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The Gardens Between review for PS4, Xbox One, Switch


Platform: PS4
Also On: Switch, PC, Xbox One
Publisher: The Voxel Agents
Developer: The Voxel Agents
Medium: Digital
Players: 1
Online: No
ESRB: E

I have no way of proving this, but I feel like The Gardens Between was born when someone heard the phrase “two steps forward, one step back” and they let their mind wander a little.

After all, that’s basically what this game is: a bunch of puzzles that consist entirely of moving two young friends backwards and forward in time. You make them run forward, and one grabs a lantern; you then rewind them a little, and the other changes something about the course in front of them. Repeat many, many times until they’ve reached the end of the level, and then repeat and repeat and repeat again for the next two hours: voila, you have The Gardens Between.

For the life of me, I can’t figure out if I like it or not. There is, to be sure, a lot to like. For one thing, it’s gorgeous. The game is set in some dreamlike world where two friends run around a mini-mountain full of all kinds of childhood trappings — dinosaurs, computers, VCRs, and all kinds of other knick knacks that are sure to trigger feelings of nostalgia, particularly for people of a certain age. Everything looks bright and crisp and clean, and even the levels that take place during nighttime still jump off the screen.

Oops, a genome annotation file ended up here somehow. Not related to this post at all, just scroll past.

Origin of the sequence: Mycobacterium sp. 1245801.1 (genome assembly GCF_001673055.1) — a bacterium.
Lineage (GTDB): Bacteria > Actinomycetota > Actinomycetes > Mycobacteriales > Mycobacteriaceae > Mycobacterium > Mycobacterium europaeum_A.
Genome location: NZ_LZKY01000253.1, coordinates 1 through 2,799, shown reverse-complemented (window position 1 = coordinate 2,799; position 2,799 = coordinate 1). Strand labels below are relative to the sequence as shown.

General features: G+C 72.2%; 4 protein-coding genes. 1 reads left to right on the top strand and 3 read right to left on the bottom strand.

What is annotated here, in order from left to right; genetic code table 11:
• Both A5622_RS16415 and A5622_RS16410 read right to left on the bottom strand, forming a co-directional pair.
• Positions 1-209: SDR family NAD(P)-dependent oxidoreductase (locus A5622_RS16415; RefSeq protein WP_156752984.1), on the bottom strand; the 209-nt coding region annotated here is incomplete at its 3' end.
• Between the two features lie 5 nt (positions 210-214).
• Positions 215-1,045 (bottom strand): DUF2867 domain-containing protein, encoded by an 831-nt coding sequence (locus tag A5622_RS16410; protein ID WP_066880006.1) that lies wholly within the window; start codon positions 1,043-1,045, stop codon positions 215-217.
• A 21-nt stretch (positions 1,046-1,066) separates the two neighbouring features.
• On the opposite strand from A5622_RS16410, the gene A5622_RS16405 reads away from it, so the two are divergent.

Even some aspects of the game that may seem less-than-stellar actually work in The Gardens Between’s favour. There’s not much of a plot, but there doesn’t need to be one — this game is more about evoking feelings of childhood, rather than relaying them. Likewise, it’s a pretty short game, the kind of thing you should be easily able to beat in two or three hours, but that’s only a problem if you want every game to give you dozens of hours of content — and The Gardens Between’s developers clearly had a short, intimate story they wanted to tell.

At the same time, though, it’s a good thing that they didn’t try to stretch it out, because even for that short running time, it feels like they do all there is to do with the concept (particularly within these confines), and then some. While the puzzles are interesting, they’re also not all that difficult, and by the end of those two or three hours, it’ll almost certainly feel like the game has started repeating itself.

But that’s where a short play time is a blessing. The Gardens Between is good enough to get you interested in what it has to say, and smart enough to know exactly what to bow out. It’s not perfect by any means, but it’s the kind of game that’s aware enough of its limitations that it doesn’t need to be. Go into it expecting a fun little diversion rather than an all-time classic, and you should find just enough here to make it enjoyable.

The Voxel Agents provided us with a The Gardens Between PS4 code for review purposes.

Grade: B+